DOES ANYONE BESIDES ME HANGOUT LAUNDRY??greenspun.com : LUSENET : Countryside : One Thread
I hangout almost everything we own except jeans, towels, and workpants.. I never see any huntout when i gofor rides.. I and my husband can't imagine getting into bed and not having the sheets smell sooooooooooo nice... I just thought people don't like to air thier clean laundry now adays... I save sooooooooo much on electric also... Just thought i'd ask....Have a great FARM day....Maureen
-- maureen (email@example.com), August 31, 2001
I do! My dad (who was the electrician for our home-building) thought I was a little nuts for not wiring for an electric dryer. I haven't used a clothes dryer for 4 years now and don't miss it. I spent $30 on several wooden drying racks and in the winter it helps put humidity into the house by having the clothes dry on them. I have a nice alcove at the top of the stairs where they fit perfectly, it's where the heat from the wood stove comes up and they dry pretty fast. In the summer, we've got clotheslines strung under the deck and I dry everything out there. Yes, the towells and jeans are a little stiff, but they soften up soon enough from use or wearing. It's not a hardship, really. But, I have learned to shake out the clothes hanging outside when I fold them because I've found a spider or two hanging on to them! We also have no microwave, so have a very low electric bill (hopefully one day NO electric bill!).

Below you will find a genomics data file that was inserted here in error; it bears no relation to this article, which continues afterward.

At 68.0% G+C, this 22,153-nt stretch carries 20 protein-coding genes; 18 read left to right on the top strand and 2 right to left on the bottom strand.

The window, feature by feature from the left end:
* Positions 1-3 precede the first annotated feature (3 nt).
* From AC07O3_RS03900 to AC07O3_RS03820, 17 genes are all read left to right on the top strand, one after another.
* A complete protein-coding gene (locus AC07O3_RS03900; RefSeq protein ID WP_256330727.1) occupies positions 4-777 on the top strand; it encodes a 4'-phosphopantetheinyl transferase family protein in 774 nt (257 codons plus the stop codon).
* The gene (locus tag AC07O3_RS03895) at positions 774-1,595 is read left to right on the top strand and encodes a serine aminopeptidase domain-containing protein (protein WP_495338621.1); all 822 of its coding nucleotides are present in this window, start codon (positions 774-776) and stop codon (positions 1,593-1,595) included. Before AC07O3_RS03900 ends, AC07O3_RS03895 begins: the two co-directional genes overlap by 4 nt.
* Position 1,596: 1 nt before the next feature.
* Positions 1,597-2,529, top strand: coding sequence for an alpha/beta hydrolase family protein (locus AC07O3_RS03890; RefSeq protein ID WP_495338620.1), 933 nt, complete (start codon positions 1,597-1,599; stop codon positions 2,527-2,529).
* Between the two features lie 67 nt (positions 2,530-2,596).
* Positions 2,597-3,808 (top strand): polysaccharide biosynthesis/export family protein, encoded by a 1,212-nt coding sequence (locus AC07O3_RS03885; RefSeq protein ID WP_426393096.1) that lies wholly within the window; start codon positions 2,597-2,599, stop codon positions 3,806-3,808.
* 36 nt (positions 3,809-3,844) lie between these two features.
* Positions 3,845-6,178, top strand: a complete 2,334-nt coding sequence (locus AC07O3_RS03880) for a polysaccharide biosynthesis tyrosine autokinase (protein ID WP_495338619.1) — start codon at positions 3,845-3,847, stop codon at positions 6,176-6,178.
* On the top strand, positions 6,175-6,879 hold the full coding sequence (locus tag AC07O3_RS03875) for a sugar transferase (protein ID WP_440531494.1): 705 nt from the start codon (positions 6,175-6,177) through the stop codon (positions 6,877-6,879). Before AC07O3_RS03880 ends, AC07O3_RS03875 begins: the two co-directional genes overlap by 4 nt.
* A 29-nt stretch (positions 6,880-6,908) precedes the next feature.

-- Rose Marie Wild (firstname.lastname@example.org), August 31, 2001.
Yes, I hang out laundry! I have a dryer but mostly only use it for emergencies. Nothing smells better than sheets hung outside. Downy is no comparison. It also gives me a good feeling to see the clean clothes on the line. But you are right, not many people do that anymore. Most people don't even have a clothesline.
-- ugly (email@example.com), August 31, 2001.
Though I do have a clothes line I rarely hang clothes out, even when I have to I would hang them in my summer room. In the spring the pine pollen is so thick it stains your clothes and makes me sneeze! In the summer it is bugs and if you don't have everything in by afternoon it is raining! This time of the year though it is raining now, it is normally dry and dusty makes for dirty clothes, and just about year round it is so humid that the clothes never really dry well. Vicki